Course Descriptions

Lower Division Courses

MATH 011: Elementary Algebra

See Preregistration guide for instructors and times

Description:

Beginning algebra enhanced with pre-algebra topics such as arithmetic, fractions, and word problems as need indicates. Topics include real numbers, linear equations and inequalities in one variable, polynomials, factoring, algebraic fractions, problem solving, systems of linear equations, rational and irrational numbers, and quadratic equations.

This course is only offered online through Continuing and Professional Education.

MATH 100: Basic Math Skills for the Modern World

See Preregistration guide for instructors and times

Description:

Topics in mathematics that every educated person needs to know to process, evaluate, and understand the numerical and graphical information in our society. Applications of mathematics in problem solving, finance, probability, statistics, geometry, population growth. Note: This course does not cover the algebra and pre-calculus skills needed for calculus.

MATH 101: Precalculus, Algebra, Functions and Graphs

See Preregistration guide for instructors and times

Prerequisites:

Prereq: MATH 011 or Placement Exam Part A score above 10. Students needing a less extensive review should register for MATH 104.

Description:

First semester of the two-semester sequence MATH 101-102. Detailed, in-depth review of manipulative algebra; introduction to functions and graphs, including linear, quadratic, and rational functions.

MATH 102: Analytic Geometry and Trigonometry

See Preregistration guide for instructors and times

Prerequisites:

Math 101

Description:

Second semester of the two-semester sequence MATH 101-102. Detailed treatment of analytic geometry, including conic sections and exponential and logarithmic functions. Same trigonometry as in MATH 104.

MATH 103: Precalculus and Trigonometry

See Preregistration guide for instructors and times

Prerequisites:

The equivalent of the algebra and geometry portions of MATH 104. (See also MATH 101, 102, 104.)

Description:

The trigonometry topics of MATH 104.

MATH 104: Algebra, Analytic Geometry and Trigonometry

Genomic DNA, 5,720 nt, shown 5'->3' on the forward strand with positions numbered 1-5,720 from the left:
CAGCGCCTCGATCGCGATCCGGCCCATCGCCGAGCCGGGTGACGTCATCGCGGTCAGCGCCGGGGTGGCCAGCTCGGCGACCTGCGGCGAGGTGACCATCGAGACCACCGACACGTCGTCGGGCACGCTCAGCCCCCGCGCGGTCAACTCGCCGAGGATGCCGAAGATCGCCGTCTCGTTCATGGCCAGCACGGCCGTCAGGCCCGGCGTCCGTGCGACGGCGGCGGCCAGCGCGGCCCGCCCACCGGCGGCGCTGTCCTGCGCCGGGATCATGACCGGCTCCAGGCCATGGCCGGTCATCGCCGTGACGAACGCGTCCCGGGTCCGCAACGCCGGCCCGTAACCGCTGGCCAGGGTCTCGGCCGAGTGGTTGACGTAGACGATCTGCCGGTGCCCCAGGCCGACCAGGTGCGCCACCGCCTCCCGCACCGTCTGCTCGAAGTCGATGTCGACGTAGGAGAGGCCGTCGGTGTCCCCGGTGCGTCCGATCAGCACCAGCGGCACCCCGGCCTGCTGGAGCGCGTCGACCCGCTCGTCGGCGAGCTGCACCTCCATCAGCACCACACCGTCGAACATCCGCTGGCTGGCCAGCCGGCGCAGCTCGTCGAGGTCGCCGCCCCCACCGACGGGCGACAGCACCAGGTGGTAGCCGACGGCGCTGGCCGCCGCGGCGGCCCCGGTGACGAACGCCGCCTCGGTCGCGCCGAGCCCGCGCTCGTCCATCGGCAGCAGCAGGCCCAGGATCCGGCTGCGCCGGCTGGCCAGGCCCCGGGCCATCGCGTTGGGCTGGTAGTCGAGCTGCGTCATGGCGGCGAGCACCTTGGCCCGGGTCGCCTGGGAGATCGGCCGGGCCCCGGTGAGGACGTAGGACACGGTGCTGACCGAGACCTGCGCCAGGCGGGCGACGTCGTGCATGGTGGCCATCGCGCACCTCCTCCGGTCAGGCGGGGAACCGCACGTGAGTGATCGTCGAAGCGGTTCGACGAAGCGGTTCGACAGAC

See Preregistration guide for instructors and times

Prerequisites:

MATH 011 or Placement Exam Part A score above 15. Students with a weak background should take the two-semester sequence MATH 101-102.

Description:

One-semester review of manipulative algebra, introduction to functions, some topics in analytic geometry, and that portion of trigonometry needed for calculus.

MATH 113: Math for Elementary Teachers I

See Preregistration guide for instructors and times

Prerequisites:

MATH 011 or satisfaction of R1 requirement.

Description:

Fundamental and relevant mathematics for prospective elementary school teachers, including whole numbers and place value operations with whole numbers, number theory, fractions, ratio and proportion, decimals, and percents. For Pre-Early Childhood and Pre-Elementary Education majors only.

MATH 114: Math for Elementary Teachers II

See Preregistration guide for instructors and times

Prerequisites:

MATH 113

Description:

Various topics that might enrich an elementary school mathematics program, including probability and statistics, the integers, rational and real numbers, clock arithmetic, diophantine equations, geometry and transformations, the metric system, relations and functions. For Pre-Early Childhood and Pre-Elementary Education majors only.

MATH 121: Linear Methods and Probability for Business

See Preregistration guide for instructors and times

Prerequisites:

Working knowledge of high school algebra and plane geometry.

Description:

Linear equations and inequalities, matrices, linear programming with applications to business, probability and discrete random variables.

MATH 127: Calculus for Life and Social Sciences I

See Preregistration guide for instructors and times

Prerequisites:

Proficiency in high school algebra, including word problems.

Description: